What does it take to use/live in an RV ? 

OZBZFREE4LIFE

Whether you drive an RV or tow a trailer/5th wheel there is a process you must go through to set up your home to be ready to use.


  • Drive it
    • ​If you think you have problems parking your car you better start practicing parking your RV/trailer in a parking lot with few obstacles
      • ​You need to learn to back into a spot, turn tight corners, and watch your height for overhead obstacles.
  • ​​Park it
    • ​Once you've managed to park it you will need to make sure it is level
      • ​You may have electric/hydraulic/or crank jacks 
      • You will also need pads (1'x1' 3/4 plywood works great) so that your jacks do not get buried in sand/dirt/clay/other
      • ​You will also need a set of 1" pads (wood,rubber,plastic) to help raise your vehicle if the jacks travel is not enough to level the vehicle
  • ​​Water
    • Most places supply water if they don't they are "Dry". If you do not have a water storage tank, you will want a water hook-up
    • ​You will need at least your vehicle's length in "drinking water" water hose (not your typical garden hose). I would have extra for those hard to reach places
    • You will need a water filter to attach before it goes into your Vehicle's water system
    • You will need a water pressure regulator (most places crank up the pressure to supply large areas)
    • You will also need various plumbing fittings to hook up your hose from different angles
  • ​Sewer
    • Most places have sewer. If your "site" does not have sewer, there is usually a communal "dump station" where you can dump before you leave the site
    • There are two types of sewer tanks
      • Grey: Sink waste
      • Black: Toilet waste 
    • ​You will need "RV sewer" hoses to connect to the facility's sewer so that you can use your sink and toilets and drain (Dump) your sewage
    • You connect your sewer hoses to the drain
    • You monitor your use of water and dump when your tanks get full. We as a couple in "super conserve" mode can go 10 days without dumping, typically 5 days of regular use. Living/using an RV you instinctively start watching your water use.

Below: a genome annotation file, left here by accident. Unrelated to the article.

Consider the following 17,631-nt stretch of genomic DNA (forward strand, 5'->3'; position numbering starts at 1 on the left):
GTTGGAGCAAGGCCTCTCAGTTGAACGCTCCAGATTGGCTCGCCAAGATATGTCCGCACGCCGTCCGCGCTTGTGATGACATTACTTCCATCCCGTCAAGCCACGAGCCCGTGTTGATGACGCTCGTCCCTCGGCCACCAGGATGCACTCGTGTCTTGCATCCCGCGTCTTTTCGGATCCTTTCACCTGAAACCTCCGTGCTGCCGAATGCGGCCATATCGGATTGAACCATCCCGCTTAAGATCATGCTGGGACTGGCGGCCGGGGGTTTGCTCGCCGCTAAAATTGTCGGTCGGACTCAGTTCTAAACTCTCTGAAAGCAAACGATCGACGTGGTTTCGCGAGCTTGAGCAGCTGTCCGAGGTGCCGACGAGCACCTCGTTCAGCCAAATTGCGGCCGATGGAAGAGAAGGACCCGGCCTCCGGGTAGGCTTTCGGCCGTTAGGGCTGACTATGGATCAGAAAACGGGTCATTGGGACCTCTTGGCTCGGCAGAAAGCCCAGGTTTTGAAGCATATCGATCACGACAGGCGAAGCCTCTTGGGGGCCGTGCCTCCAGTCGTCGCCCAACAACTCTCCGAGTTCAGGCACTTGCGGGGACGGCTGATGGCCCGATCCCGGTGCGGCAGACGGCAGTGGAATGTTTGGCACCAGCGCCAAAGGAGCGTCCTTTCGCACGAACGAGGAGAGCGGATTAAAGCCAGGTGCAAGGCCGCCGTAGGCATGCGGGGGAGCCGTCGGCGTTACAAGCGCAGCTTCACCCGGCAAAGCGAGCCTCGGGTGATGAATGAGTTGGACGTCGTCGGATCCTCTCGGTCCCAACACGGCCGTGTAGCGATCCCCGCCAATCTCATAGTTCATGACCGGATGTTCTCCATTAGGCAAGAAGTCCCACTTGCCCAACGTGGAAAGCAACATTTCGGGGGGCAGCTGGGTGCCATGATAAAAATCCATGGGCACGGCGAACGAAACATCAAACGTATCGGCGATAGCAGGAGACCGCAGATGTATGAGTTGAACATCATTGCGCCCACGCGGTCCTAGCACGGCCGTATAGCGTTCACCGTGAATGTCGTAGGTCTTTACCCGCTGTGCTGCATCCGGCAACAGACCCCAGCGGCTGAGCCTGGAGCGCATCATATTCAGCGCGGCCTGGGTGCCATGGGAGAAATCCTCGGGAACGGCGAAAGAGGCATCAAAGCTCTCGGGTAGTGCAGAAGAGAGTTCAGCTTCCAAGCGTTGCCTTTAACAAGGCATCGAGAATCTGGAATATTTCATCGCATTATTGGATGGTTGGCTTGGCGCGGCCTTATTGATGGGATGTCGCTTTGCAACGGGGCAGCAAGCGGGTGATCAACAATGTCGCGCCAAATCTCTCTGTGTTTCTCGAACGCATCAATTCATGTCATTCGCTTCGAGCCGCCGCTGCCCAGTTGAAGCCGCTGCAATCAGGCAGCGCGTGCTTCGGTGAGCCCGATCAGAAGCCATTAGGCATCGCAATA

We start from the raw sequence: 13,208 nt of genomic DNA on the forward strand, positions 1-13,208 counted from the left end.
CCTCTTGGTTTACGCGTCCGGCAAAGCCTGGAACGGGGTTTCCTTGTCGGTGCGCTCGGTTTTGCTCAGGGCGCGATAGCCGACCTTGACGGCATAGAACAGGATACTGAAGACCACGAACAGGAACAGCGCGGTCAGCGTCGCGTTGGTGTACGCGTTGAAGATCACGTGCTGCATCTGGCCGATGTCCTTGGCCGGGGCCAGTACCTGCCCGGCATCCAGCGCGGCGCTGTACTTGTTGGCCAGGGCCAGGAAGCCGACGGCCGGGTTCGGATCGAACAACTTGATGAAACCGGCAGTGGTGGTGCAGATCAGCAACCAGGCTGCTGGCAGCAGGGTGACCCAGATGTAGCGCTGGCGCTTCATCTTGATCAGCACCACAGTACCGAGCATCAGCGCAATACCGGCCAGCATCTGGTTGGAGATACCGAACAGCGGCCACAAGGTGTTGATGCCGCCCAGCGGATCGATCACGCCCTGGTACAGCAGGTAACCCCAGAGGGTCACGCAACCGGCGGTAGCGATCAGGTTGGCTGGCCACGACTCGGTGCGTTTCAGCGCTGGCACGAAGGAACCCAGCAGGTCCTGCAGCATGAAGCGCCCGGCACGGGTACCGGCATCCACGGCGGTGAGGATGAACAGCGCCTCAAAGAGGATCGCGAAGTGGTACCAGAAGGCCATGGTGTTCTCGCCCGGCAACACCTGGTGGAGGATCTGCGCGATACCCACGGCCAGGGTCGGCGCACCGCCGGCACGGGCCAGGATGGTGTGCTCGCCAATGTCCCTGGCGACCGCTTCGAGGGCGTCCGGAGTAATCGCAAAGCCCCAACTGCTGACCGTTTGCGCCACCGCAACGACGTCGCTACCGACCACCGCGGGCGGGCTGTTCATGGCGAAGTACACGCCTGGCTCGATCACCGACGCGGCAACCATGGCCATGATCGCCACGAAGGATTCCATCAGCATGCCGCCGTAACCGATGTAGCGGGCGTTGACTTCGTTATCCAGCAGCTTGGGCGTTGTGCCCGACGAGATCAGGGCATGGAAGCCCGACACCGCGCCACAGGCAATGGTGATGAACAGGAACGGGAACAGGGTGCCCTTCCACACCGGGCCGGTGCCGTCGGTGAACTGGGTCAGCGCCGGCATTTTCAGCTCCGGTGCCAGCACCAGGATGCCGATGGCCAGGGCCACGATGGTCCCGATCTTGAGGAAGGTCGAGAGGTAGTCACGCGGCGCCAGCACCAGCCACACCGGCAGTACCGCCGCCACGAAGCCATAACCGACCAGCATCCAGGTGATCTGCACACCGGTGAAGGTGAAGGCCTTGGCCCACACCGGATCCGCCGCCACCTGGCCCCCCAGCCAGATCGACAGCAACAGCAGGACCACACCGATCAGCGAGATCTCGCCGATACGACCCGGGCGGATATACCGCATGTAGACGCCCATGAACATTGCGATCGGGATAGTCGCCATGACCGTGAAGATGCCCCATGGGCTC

• You want to periodically pour Pinesol with about a gallon of water into your toilet while you drive to your next destination to keep your black tank clean 
  • ​Electric
    • ​Most places have electric.
      • ​There are 3 types of electric hook-ups
        • ​110 Volts, 30 amp & 50 amp
        • Electrical power supply needs will depend on your appliances use
          • 110 volts: (extension cord) basic needs, power chargers, lights, basic minimum
          • 30 amp: Powers 1 Ac Unit, microwave, and all other basics (lights, chargers, etc.)
          • 50 amp: 2 Ac units, microwave, multiple TVs, and all other basics. 
        • You want to make sure you have electricity if
          • you have pets and you leave them alone during the day (AC). It gets pretty hot during the day
          • You have electric appliances that you plan on using (refrigerator)
          • You have gadgets that need to be charged
    • ​​​There are various forms of power supply for your vehicle
      • ​Portable generator, Vehicle generator, or solar panels
    • Electricity is the last thing you want to hook-up to your vehicle if you have multiple electric supply sources (generator, solar panels, RV)​​
  • Propane
    • Most vehicles come equipped with  propane to run your hot water heater, refrigerator and stove
    • Most RV parks or Truck stops with RV lanes sell propane
    • You want to turn off propane supply during travel mode in case of an accident
  • ​Awnings & Steps
    • ​​You can have electric or manual awnings and steps. Make sure you never leave your awning fully extended while you are not at your vehicle. A wind gust will remove it for you